Populate or perish is back. From David Crowe on the weekend:
How many migrants should Australia take every year? “Wrong question,” said Carla Wilshire, the chief executive of the Migration Council. She and others say the population debate should be much bigger than this.
“What we need to do is ask ourselves where we want to be in the future. What population do we need to maintain our security? Where do we want to be positioned in our region? What muscle do we need and which industries do we need to grow?” said Wilshire.
“Then we need to work out what population size we will need to maintain our standing and what skills we will need to bring in to develop the industries of the future.”
This is vital. The rise of China and the doubts over US power under Donald Trump are a reminder that Australia cannot take its security for granted. Slamming the door on migration risks the growth that underpins security over the long term.
Australia’s strategic future is fundamental but easily lost in the political argument.
Let’s get some facts on the table here. Carla Wilshire is neither a strategic nor economic expert. She is a former Labor staffer turned CEO of the business lobby for mass immigration, the Migration Council. The chair of the Migration Council is Innes Willox who also heads the Australian Industry Group and who openly fights against legislation to prevent migrant wage exploitation. The Migration Council is funded by property developer cash. No media should ever quote it unless looking for the business angle of lower wages and more houses.
The AFR editorial on the weekend was no better:
Forty years ago this year, China began its rapid march from giant outlier to a giant at the centre of the world economy. This week, that great event continued to reverberate as an American president continued pulling his country from global leadership into a hostile, defensive crouch. Donald Trump has decided that in a world of new competitors like China, America must now put his own crude idea of self-interest first, second, and third. Mr Trump in recent days has undermined NATO, humiliated his close allies in London, and then abased himself for advantage with Russian autocrat Vladimir Putin. He has slammed his ally Germany for buying commercial gas from Russia. Would he swipe Australia for selling iron ore to his rival China if the mood took him? Our long-held assumptions about fundamental unity of purpose among Western nations are suddenly not so solid as they were.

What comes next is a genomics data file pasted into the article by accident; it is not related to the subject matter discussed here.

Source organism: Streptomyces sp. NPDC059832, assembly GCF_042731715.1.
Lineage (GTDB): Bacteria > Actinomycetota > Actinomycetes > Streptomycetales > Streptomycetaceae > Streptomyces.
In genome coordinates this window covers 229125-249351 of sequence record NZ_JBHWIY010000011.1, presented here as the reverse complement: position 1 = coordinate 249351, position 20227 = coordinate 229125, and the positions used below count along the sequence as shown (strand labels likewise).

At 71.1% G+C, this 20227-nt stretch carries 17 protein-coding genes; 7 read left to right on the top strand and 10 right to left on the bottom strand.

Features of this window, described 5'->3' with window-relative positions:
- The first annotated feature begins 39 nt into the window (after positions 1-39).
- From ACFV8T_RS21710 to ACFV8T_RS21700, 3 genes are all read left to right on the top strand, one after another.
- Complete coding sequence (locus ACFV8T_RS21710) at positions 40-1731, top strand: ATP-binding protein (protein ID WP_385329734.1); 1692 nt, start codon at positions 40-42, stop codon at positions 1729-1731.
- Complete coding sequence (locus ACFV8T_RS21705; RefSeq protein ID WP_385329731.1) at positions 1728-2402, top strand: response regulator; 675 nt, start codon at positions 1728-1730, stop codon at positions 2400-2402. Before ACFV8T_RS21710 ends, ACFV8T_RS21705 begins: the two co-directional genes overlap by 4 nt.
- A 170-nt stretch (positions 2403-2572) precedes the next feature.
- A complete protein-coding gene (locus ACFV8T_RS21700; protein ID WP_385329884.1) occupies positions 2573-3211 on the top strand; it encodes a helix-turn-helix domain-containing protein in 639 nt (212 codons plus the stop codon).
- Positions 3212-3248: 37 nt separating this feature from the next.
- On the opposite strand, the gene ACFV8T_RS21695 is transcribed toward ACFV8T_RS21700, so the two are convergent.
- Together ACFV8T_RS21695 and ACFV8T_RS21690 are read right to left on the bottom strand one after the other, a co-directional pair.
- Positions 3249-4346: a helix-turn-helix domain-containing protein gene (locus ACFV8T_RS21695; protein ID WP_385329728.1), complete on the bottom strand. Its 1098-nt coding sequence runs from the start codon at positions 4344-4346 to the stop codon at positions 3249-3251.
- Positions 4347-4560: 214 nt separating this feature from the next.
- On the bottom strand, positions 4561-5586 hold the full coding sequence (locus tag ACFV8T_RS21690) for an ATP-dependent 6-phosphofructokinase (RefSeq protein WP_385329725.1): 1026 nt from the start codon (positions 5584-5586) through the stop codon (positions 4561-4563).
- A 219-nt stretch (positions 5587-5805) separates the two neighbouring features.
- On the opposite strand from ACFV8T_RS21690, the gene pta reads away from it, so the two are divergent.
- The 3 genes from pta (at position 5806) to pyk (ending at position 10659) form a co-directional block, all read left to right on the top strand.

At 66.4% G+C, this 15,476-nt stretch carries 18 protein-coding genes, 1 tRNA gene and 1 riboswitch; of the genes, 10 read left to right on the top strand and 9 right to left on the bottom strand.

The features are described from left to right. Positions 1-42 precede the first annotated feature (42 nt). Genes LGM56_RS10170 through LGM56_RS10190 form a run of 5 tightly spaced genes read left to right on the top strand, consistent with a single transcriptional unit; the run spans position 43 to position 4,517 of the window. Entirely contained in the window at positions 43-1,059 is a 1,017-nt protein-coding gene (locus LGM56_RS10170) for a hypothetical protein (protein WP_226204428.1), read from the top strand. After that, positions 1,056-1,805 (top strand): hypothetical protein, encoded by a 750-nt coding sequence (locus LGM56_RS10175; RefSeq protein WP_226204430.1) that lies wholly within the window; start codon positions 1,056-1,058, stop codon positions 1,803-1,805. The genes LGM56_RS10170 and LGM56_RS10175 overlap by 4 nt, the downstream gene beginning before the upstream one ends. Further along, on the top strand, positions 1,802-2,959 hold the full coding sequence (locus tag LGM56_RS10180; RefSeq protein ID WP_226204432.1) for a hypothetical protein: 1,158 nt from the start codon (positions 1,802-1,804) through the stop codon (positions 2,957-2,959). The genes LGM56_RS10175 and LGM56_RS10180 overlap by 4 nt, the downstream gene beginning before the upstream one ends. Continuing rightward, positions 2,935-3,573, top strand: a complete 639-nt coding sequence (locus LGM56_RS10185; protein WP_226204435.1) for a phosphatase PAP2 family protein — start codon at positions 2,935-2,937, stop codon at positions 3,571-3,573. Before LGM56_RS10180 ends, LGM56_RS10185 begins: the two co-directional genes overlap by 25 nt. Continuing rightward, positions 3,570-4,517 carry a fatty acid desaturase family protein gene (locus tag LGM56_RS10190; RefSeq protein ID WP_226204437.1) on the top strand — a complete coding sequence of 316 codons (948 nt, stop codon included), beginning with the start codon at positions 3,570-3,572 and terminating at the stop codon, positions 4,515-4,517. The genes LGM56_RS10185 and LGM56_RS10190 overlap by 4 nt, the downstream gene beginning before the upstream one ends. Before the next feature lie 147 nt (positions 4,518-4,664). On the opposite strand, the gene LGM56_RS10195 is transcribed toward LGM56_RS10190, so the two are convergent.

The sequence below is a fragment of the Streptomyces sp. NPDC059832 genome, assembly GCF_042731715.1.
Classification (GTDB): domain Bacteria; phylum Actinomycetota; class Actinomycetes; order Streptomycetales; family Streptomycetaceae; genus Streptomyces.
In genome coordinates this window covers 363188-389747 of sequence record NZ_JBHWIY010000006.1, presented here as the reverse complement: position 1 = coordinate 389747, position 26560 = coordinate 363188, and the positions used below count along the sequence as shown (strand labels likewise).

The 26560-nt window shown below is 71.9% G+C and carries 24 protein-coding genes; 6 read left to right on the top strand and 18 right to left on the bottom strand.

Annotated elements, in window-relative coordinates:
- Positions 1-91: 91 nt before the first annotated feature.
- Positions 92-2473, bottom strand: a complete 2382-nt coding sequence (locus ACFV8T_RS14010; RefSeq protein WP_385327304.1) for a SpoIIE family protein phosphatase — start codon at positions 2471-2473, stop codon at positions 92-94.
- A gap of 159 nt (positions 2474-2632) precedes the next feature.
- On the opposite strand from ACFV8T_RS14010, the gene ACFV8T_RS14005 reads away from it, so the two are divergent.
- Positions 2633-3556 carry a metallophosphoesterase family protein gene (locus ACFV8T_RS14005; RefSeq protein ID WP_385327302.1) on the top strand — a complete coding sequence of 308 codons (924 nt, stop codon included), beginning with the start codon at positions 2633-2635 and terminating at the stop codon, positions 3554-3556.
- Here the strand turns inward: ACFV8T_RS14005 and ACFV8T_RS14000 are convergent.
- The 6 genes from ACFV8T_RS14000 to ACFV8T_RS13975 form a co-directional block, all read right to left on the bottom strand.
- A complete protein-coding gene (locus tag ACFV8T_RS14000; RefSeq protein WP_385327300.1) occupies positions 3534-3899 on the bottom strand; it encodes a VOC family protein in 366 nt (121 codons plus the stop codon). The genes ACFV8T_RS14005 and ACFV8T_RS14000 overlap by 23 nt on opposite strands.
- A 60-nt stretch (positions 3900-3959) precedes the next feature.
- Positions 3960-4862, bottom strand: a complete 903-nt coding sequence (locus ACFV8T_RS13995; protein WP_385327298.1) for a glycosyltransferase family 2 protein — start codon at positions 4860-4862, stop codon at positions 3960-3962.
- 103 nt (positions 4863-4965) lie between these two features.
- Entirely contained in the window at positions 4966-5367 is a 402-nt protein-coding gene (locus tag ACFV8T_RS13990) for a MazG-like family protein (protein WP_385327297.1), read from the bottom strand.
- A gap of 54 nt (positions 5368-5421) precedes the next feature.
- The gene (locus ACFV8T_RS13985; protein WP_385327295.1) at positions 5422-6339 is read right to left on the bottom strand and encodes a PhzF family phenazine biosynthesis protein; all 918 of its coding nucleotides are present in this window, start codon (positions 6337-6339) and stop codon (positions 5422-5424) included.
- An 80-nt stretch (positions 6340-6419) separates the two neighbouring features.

Australia comes into this as a country still yet to fulfil all its potential. It is a frontier society with vast natural resources, whose best days are yet to come – but which must now live in a new age of uncertainty. The country needs to be able to handle itself in a neighbourhood that is geopolitically highly active at best, downright dangerous at worst. We need the ballast of a strong and well-managed economy that underwrites independent diplomatic and military influence there. That means a bigger population, and a bigger Australia.
Will more people protect Australia better? No. There is no army of sufficient size to cover our coastline. To be kind, that’s 19th century thinking. Defense technology is the answer today including mulling The Bomb.
Will lower immigration reduce the size of the economy? No. It will make it larger over the long run. The mass immigration development model is based upon debt accumulation in both the private and public sectors. It drives overvalued house prices. It chokes productivity and income growth. And it drives public infrastructure investment that has dubious returns thanks to our corrupt political economy seeing it mostly as pork.
This is not a sustainable growth model. Such is obvious in the huge external deficits being run by the people ponzi-centres of NSW and VIC since the population ramp up began in 2003: